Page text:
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Phil De Luna

Introducing Phil De Luna
Green Party of Canada Candidate, 2023
Toronto-St. Paul's

"We need science-driven, diverse, and modern leaders to build a more just and sustainable Canada."

I grew up in Windsor after immigrating from the Philippines at the age of five. Dad was an autoworker and Mom worked in customer service. From an early age, my parents taught me the value of hard work and education. The Magic School Bus was my favourite TV show. I always wanted to be a scientist.

After high school, where I was valedictorian, I earned a Bachelor of Science in Chemistry from the University of Windsor. I worked multiple part-time jobs as a cashier, banquet server, photo-lab technician, and customer service rep to get through school. After my bachelors, I moved to Ottawa for my Masters of Science in Chemistry, where I met my fiancée, a frontline worker who now works as a nurse at Sick Kids Hospital.


After my MSc, I pursued a Doctor of Philosophy in Materials Science & Engineering at the University of Toronto. I discovered new technology to convert waste carbon dioxide emissions into useful products like fuel. My work was published in high-impact journals like Science and Nature and covered in mainstream media like ForbesVICEGlobe & MailNewseek, and more. During my PhD, I spent summer internships and exchanges at IBM in New York, the University of California-Berkeley, and the Toyota Research Institute in San Francisco.


I was a Junior Fellow at Massey College and graduated with a Governor General Gold Medal for my PhD work. I attribute much of this success to the mentorship of my PhD supervisor and the loving patience of my fiancée.

During my PhD, I competed in the Carbon XPRIZE, a $20M competition to capture and convert the most carbon dioxide into a useful good. I helped raise over $2M in funding to scale up technology that I was developing at the University of Toronto. Because of this work, I was named a Forbes Top 30 Under 30.

In the last year of graduate school, I wanted to start a cleantech company but my mentor and supervisor thought the technology was too early for commercialization. Instead, I found a job posting for a director position at the National Research Council in Toronto to develop new disruptive technologies to help decarbonize Canada. I applied, interviewed, and was offered the job.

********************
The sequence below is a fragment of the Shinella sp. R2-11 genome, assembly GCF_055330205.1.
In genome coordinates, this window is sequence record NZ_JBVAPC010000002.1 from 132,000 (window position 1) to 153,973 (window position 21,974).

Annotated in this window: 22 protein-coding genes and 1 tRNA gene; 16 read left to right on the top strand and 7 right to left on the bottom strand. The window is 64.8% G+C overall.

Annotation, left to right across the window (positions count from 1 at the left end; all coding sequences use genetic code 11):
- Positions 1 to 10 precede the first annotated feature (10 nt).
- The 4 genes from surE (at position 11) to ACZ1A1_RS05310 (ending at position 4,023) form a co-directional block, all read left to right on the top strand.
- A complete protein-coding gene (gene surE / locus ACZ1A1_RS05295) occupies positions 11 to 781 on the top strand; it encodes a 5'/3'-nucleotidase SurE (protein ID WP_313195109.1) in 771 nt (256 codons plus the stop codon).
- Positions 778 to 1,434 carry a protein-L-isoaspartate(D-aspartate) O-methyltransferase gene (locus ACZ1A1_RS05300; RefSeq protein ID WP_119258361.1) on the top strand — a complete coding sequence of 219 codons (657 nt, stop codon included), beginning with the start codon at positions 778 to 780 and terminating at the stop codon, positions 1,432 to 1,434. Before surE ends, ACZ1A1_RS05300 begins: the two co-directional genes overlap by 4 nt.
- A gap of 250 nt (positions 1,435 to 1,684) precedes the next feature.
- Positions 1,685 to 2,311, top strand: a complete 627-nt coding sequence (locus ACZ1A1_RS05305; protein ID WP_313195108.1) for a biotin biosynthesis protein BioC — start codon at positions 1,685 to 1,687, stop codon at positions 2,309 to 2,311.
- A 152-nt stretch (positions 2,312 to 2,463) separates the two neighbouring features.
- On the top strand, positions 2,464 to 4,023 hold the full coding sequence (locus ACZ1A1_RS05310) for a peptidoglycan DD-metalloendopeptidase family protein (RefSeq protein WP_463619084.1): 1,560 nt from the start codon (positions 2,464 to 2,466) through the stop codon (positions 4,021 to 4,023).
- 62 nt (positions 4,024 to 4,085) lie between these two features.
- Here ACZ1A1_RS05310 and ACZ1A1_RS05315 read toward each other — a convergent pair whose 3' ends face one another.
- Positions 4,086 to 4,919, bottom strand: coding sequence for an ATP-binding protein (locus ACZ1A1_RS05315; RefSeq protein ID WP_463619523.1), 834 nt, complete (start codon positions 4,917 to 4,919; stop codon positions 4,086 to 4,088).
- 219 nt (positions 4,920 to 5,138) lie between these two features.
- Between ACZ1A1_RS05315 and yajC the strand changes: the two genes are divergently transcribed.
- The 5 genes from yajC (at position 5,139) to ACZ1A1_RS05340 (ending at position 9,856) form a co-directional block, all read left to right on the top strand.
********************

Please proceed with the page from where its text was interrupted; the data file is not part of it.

For the last two years, I was leading a $57M collaborative research program at the National Research Council on new clean energy technology. I serve on the board of the carbontech non-profit Carbon Management Canada, worked with the OECD on collaborative platforms for materials discovery, with the Creative Destruction Lab as a mentor to help science-based startups scale, with the Canadian Commission for UNESCO on artificial intelligence to advance sustainable development, and as an Action Canada Fellow where I co-wrote a report with recommendations to lower barriers of entry for new farmers – especially women, visible minorities, immigrants, and indigenous peoples.

In my spare time, I co-host and executive produce a podcast, “What’s Next In…” about the rapidly changing world and how we can get ahead of it. I am also a two-time TEDx speaker, a Mission Innovation Champion for Canada, a Clean50 Emerging leader, a GreenBiz Top 30 Under 30, and a Bay St. Bull 30×30.

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